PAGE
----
CBS man wants more answers about dead fish in Manuels River

By Alexandra Brothers, Local Journalism Initiative Reporter / August 11, 2023 Edition

CBS resident Harold Morgan encountered a disturbing sight while walking the scenic Manuels River trail last week: dead fish in the water.

Morgan reported seeing a total of five or six dead or dying fish during his walk, the majority of which were concentrated around Bubble Pond. This number of dead fish is “really unusual to see in the river,” said Morgan, “nobody I know has ever seen that before.”

The executive director of the Manuel River Centre, Janet Rumsey, confirmed the staff there are aware of the problem. Rumsey said the high water temperatures experienced in the region last month are likely to blame for the unusual occurrence. Water temperatures have reached up to 27 degrees Celsius, according to Rumsey, which is much higher than normal. The high temperatures and lack of rain this summer, said Rumsey, caused parts of the river to be cut off exposing the fish in these areas to sun, high water temperatures, and low dissolved oxygen levels in the river. She noted that recent rainfall has helped to return the water to its normal temperature.

She added that the smaller fish in the river have not been as affected by the changes as they require less oxygen. She allowed the team at Manuels are not experts in the field, but they have been in contact with Fisheries and Oceans Canada (DFO), which confirmed that high water temperatures in the river are the probable cause for the elevated number of dead fish.

Morgan, who has lived close to the river for years and is well familiar with its features, has his doubts.

“I heard on the radio that there’s lots of dead fish in rivers and stuff now, and they’re blaming it on the heat, but this being down in Manuels River, there’s a lot of freshwater springs that run into that river, so I don’t think it would ever get that warm,” he said. “I’ve seen temperatures here in Newfoundland up to 34 degrees, but I’ve never seen dead fish in the river before.”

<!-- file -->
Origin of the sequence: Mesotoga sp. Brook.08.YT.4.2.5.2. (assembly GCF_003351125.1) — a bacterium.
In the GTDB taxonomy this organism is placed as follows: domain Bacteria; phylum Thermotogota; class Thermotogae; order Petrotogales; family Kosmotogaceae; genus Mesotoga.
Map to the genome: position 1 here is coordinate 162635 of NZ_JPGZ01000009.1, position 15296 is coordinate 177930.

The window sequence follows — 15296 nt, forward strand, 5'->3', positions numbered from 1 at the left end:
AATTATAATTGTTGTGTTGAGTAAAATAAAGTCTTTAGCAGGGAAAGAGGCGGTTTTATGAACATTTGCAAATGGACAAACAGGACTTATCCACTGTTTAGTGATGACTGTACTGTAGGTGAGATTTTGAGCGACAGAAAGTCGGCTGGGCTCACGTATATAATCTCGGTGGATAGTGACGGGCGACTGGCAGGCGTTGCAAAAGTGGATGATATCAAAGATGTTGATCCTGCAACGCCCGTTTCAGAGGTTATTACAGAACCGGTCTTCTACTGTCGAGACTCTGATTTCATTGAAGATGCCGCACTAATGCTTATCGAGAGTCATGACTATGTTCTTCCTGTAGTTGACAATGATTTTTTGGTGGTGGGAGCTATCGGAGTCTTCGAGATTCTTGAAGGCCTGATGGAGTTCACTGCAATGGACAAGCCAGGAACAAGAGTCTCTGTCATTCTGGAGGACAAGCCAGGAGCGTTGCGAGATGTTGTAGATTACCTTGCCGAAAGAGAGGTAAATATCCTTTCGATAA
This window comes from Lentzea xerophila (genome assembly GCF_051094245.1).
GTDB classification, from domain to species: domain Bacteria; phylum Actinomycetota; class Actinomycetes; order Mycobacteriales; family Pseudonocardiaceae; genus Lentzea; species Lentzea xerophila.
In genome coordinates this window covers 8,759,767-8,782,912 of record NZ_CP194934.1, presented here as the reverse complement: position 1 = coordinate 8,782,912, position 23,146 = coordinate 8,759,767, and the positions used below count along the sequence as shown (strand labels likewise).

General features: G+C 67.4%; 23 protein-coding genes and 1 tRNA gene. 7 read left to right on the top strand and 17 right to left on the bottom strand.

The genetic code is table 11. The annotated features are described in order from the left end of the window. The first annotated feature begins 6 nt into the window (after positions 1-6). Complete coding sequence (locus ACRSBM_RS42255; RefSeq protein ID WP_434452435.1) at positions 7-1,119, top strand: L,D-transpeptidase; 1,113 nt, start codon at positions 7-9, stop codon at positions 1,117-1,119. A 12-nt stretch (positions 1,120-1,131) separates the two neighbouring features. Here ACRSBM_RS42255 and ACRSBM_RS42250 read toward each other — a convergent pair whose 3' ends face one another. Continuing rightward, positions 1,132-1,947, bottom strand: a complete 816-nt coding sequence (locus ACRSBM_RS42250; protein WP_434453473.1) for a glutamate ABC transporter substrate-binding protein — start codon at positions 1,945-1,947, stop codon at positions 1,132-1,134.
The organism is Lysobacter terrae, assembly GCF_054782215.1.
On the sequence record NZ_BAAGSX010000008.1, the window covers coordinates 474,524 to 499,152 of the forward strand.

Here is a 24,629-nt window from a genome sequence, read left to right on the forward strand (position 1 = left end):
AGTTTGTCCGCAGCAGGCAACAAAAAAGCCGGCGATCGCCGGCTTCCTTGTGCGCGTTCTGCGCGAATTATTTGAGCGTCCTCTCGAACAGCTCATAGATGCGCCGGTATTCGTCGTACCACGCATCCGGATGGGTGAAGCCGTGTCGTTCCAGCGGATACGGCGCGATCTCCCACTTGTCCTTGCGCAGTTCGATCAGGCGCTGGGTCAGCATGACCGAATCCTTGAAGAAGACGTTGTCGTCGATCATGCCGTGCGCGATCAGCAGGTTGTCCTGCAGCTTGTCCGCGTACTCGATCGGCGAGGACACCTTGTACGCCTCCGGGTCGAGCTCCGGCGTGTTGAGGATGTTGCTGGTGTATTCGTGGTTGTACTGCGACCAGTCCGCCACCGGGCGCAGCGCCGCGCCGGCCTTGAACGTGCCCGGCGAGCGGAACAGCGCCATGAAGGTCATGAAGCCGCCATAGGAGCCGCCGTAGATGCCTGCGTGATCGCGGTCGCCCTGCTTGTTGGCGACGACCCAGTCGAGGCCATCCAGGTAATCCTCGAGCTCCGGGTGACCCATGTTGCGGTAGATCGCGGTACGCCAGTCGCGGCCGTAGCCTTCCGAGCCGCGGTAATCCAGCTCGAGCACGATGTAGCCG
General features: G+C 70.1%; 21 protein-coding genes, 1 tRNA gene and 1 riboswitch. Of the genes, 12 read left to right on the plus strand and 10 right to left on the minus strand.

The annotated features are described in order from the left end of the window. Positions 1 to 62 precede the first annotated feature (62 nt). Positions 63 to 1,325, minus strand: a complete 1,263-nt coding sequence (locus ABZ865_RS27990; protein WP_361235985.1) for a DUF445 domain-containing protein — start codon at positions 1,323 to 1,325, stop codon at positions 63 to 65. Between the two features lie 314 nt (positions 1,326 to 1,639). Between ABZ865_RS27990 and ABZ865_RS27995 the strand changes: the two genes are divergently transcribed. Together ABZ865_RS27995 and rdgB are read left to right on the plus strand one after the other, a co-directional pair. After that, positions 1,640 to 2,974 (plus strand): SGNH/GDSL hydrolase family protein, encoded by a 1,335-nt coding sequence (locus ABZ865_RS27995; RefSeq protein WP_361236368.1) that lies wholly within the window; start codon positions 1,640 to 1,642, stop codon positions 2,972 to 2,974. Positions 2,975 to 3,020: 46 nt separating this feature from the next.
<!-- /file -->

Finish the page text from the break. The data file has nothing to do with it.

Morgan said he would like DFO to investigate other potential causes for the phenomenon.

Morgan also expressed reluctance to get in contact with the staff at Manuels River about his concerns. “I didn’t contact them, and I won’t contact them,” he said. His reasoning has to do with the staff and the town council’s response to previous concerns he had about the addition of a new drain that runs out into the riverbank.

“When the Mosque was built down here,” Morgan said, “they put a big drain out into the river and we phoned (the Manuels staff) to let them know what was going on there and nobody seemed to care — council, or them.”

According to Morgan, the council claimed that the drainage is no worse than the runoff from the bridge that is directed into the river. “It’s a heritage place and no one can pick up a fossil without getting fined,” said Morgan, “but (the staff) don’t care about the fish in the river.”

Morgan said people seem more concerned about protecting the heritage of the site than they are about protecting the wildlife in the area.

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